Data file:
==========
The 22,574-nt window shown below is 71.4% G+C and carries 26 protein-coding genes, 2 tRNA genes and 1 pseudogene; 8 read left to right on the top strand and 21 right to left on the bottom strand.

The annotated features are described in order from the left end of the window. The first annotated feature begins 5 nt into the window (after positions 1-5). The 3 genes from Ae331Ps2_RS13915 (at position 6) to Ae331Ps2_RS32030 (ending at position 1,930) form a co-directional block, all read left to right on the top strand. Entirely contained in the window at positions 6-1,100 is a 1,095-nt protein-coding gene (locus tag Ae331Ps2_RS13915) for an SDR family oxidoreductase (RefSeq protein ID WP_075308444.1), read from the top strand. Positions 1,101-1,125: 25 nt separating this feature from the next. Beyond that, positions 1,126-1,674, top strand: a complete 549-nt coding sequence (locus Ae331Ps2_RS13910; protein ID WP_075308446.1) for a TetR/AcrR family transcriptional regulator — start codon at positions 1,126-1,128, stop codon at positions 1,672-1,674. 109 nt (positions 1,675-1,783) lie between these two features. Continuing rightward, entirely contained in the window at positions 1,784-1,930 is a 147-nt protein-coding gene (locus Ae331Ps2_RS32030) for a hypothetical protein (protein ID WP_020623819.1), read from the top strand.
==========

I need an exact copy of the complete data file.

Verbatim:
The 22,574-nt window shown below is 71.4% G+C and carries 26 protein-coding genes, 2 tRNA genes and 1 pseudogene; 8 read left to right on the top strand and 21 right to left on the bottom strand.

The annotated features are described in order from the left end of the window. The first annotated feature begins 5 nt into the window (after positions 1-5). The 3 genes from Ae331Ps2_RS13915 (at position 6) to Ae331Ps2_RS32030 (ending at position 1,930) form a co-directional block, all read left to right on the top strand. Entirely contained in the window at positions 6-1,100 is a 1,095-nt protein-coding gene (locus tag Ae331Ps2_RS13915) for an SDR family oxidoreductase (RefSeq protein ID WP_075308444.1), read from the top strand. Positions 1,101-1,125: 25 nt separating this feature from the next. Beyond that, positions 1,126-1,674, top strand: a complete 549-nt coding sequence (locus Ae331Ps2_RS13910; protein ID WP_075308446.1) for a TetR/AcrR family transcriptional regulator — start codon at positions 1,126-1,128, stop codon at positions 1,672-1,674. 109 nt (positions 1,675-1,783) lie between these two features. Continuing rightward, entirely contained in the window at positions 1,784-1,930 is a 147-nt protein-coding gene (locus Ae331Ps2_RS32030) for a hypothetical protein (protein ID WP_020623819.1), read from the top strand.